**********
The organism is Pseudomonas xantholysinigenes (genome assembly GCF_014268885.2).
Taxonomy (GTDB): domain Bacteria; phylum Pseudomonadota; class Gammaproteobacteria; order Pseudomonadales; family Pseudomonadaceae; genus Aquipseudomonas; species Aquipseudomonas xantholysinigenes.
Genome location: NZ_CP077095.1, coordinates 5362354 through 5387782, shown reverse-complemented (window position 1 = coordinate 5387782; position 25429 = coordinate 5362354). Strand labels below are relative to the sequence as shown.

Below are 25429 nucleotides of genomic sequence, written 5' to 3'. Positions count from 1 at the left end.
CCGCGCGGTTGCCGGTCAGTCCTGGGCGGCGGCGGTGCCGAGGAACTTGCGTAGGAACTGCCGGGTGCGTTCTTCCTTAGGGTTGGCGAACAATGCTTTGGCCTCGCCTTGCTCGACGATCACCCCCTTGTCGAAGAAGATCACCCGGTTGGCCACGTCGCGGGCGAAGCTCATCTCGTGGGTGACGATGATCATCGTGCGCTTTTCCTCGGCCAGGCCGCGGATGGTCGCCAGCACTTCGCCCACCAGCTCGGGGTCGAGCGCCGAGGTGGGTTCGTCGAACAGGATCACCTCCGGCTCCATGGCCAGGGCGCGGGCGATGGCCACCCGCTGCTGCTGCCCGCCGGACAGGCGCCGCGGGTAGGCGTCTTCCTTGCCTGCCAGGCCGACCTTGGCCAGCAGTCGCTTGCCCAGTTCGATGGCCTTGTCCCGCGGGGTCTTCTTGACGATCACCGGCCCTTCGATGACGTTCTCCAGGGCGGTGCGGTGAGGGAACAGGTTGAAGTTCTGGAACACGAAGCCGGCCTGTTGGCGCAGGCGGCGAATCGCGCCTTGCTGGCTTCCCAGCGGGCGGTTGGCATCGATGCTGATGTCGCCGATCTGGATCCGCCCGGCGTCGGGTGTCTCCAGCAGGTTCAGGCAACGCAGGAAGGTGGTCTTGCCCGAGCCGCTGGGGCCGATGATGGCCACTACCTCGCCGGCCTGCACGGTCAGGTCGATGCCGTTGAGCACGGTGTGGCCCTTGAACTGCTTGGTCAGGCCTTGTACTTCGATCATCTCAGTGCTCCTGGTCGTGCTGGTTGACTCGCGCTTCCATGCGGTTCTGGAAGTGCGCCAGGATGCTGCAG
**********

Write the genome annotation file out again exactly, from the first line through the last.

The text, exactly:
The organism is Pseudomonas xantholysinigenes (genome assembly GCF_014268885.2).
Taxonomy (GTDB): domain Bacteria; phylum Pseudomonadota; class Gammaproteobacteria; order Pseudomonadales; family Pseudomonadaceae; genus Aquipseudomonas; species Aquipseudomonas xantholysinigenes.
Genome location: NZ_CP077095.1, coordinates 5362354 through 5387782, shown reverse-complemented (window position 1 = coordinate 5387782; position 25429 = coordinate 5362354). Strand labels below are relative to the sequence as shown.

Below are 25429 nucleotides of genomic sequence, written 5' to 3'. Positions count from 1 at the left end.
CCGCGCGGTTGCCGGTCAGTCCTGGGCGGCGGCGGTGCCGAGGAACTTGCGTAGGAACTGCCGGGTGCGTTCTTCCTTAGGGTTGGCGAACAATGCTTTGGCCTCGCCTTGCTCGACGATCACCCCCTTGTCGAAGAAGATCACCCGGTTGGCCACGTCGCGGGCGAAGCTCATCTCGTGGGTGACGATGATCATCGTGCGCTTTTCCTCGGCCAGGCCGCGGATGGTCGCCAGCACTTCGCCCACCAGCTCGGGGTCGAGCGCCGAGGTGGGTTCGTCGAACAGGATCACCTCCGGCTCCATGGCCAGGGCGCGGGCGATGGCCACCCGCTGCTGCTGCCCGCCGGACAGGCGCCGCGGGTAGGCGTCTTCCTTGCCTGCCAGGCCGACCTTGGCCAGCAGTCGCTTGCCCAGTTCGATGGCCTTGTCCCGCGGGGTCTTCTTGACGATCACCGGCCCTTCGATGACGTTCTCCAGGGCGGTGCGGTGAGGGAACAGGTTGAAGTTCTGGAACACGAAGCCGGCCTGTTGGCGCAGGCGGCGAATCGCGCCTTGCTGGCTTCCCAGCGGGCGGTTGGCATCGATGCTGATGTCGCCGATCTGGATCCGCCCGGCGTCGGGTGTCTCCAGCAGGTTCAGGCAACGCAGGAAGGTGGTCTTGCCCGAGCCGCTGGGGCCGATGATGGCCACTACCTCGCCGGCCTGCACGGTCAGGTCGATGCCGTTGAGCACGGTGTGGCCCTTGAACTGCTTGGTCAGGCCTTGTACTTCGATCATCTCAGTGCTCCTGGTCGTGCTGGTTGACTCGCGCTTCCATGCGGTTCTGGAAGTGCGCCAGGATGCTGCAG